Anti-Pollution roof tiles could cleanse smoggy skies
by Tim Willmott : Be the first to leave a comment
A California research team has created a coating for roof tiles that attacks pollutants linked to urban smog.
The University of California, Riverside, team led by engineering professor David Cocker found that a million roofs coated with the titanium dioxide mixture could eliminate 21 tons of nitrogen oxides daily. An average-sized roof could break down the amount of nitrogen oxides per year equivalent to those released by a car driven 11,000 miles.
When nitrogen oxides react with volatile organic compounds in sunlight, they form ozone, which is otherwise known as smog. The tiles could have a “significant impact” in helping address air pollution in Southern California, where 500 tons of nitrogen oxides are emitted each day, according to a news release about the study, which has not been published in a peer-reviewed journal.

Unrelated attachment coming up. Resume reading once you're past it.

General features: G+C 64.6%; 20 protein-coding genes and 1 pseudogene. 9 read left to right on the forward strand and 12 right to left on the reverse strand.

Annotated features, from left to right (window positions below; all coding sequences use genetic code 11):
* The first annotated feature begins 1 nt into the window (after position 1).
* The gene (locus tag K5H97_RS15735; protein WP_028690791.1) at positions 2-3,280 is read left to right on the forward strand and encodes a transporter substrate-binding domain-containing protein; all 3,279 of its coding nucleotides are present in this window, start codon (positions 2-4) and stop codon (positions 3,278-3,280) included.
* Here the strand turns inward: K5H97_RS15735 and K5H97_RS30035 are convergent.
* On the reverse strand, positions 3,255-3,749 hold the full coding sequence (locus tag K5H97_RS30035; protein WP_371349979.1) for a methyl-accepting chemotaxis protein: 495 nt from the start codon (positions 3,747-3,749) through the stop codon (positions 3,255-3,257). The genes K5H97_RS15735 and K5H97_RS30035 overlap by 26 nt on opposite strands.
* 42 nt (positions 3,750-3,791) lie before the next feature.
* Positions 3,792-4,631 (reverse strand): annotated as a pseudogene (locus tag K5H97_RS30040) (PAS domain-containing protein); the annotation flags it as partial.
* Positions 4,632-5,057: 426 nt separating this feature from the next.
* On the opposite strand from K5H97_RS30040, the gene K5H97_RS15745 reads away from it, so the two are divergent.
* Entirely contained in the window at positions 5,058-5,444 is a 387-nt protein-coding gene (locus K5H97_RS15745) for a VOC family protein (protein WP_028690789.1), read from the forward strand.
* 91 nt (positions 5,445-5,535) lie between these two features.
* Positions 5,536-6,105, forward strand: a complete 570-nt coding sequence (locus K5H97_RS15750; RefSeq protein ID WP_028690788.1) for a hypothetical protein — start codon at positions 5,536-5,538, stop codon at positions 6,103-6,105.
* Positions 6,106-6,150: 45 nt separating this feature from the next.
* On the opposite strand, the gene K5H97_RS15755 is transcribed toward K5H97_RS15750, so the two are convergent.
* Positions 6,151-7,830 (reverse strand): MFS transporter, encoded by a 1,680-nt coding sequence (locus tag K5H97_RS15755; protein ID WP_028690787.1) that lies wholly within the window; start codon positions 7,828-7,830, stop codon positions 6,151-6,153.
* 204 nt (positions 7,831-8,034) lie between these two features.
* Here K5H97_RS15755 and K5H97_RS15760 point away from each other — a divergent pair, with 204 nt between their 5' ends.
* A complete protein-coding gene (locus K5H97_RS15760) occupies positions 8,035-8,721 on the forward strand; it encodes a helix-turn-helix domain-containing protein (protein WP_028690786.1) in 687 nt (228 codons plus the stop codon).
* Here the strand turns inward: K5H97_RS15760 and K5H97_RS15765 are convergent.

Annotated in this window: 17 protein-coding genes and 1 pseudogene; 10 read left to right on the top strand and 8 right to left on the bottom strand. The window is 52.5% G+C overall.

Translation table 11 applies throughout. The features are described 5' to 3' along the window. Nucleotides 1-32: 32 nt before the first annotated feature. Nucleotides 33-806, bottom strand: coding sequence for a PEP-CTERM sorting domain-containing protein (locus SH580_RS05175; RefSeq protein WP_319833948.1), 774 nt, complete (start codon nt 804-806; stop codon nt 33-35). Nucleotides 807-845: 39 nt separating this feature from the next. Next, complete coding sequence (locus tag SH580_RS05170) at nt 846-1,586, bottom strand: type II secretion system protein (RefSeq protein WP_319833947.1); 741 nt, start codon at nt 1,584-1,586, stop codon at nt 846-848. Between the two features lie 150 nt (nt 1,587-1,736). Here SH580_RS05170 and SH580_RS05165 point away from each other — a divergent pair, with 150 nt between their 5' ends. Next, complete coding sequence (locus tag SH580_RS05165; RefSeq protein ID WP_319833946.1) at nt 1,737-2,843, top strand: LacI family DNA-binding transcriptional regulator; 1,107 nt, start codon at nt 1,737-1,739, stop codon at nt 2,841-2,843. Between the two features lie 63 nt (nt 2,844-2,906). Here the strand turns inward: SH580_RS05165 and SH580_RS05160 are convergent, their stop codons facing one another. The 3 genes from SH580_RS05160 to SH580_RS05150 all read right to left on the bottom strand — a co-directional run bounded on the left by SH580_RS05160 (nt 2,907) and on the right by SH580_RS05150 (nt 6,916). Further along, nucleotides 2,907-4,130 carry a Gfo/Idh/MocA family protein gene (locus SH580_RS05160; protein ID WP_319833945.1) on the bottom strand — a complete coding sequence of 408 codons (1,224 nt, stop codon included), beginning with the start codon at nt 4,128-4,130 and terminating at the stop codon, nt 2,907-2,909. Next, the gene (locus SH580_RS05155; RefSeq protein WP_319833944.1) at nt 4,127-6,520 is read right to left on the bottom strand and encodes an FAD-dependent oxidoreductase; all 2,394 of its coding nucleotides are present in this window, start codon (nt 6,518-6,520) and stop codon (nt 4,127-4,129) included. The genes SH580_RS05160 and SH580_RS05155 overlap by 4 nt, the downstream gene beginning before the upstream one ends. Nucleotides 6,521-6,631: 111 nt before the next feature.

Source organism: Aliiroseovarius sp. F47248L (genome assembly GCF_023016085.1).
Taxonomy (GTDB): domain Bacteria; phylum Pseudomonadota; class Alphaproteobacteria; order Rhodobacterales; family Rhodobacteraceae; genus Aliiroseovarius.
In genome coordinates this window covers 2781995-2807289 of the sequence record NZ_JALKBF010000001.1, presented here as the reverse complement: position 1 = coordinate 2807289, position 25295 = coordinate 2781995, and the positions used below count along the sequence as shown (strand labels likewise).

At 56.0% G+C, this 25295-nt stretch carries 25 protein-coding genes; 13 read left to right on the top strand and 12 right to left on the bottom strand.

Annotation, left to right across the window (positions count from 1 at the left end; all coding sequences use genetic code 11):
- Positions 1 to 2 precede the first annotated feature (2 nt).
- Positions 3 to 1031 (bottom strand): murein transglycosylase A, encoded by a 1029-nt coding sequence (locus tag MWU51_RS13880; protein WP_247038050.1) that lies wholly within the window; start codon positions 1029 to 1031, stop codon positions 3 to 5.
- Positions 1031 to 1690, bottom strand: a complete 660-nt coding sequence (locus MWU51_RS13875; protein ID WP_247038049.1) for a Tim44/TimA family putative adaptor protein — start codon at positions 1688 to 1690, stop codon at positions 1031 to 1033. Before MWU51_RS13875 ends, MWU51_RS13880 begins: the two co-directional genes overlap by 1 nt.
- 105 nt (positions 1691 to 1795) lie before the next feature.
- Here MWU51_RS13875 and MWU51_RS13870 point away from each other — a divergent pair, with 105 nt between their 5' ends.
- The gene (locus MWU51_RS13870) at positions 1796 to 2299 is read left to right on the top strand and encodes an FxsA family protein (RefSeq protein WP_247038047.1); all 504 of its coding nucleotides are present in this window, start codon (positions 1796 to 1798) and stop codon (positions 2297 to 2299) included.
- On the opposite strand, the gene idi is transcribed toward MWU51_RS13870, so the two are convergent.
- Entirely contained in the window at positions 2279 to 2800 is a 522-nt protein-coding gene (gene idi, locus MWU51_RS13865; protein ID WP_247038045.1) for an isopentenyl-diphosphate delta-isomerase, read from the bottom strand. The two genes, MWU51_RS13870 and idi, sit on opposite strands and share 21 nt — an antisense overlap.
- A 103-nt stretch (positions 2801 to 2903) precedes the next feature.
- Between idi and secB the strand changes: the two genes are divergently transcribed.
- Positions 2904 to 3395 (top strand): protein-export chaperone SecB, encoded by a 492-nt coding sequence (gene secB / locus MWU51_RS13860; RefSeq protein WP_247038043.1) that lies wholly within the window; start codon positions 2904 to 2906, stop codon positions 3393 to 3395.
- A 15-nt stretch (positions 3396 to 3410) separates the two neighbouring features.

Companies such as Boral Roofing, based near Los Angeles, are already selling “smog-eating” roof tiles that use titanium dioxide to break down nitrogen oxide molecules.
But UC-Riverside, researchers say there has not been much data generated on whether tiles on the market actually reduce ozone pollution.
The research team coated standard roofing tiles with titanium dioxide and studied them in a chamber that mimicked real-world sunlight and nitrogen oxide conditions. They found that the tiles painted with the mixture broke down up to 97 percent of nitrogen oxides.
The next step is studying whether the coating could be added to exterior house paint, according to the team.
reporting by Amanda Peterka, © eenews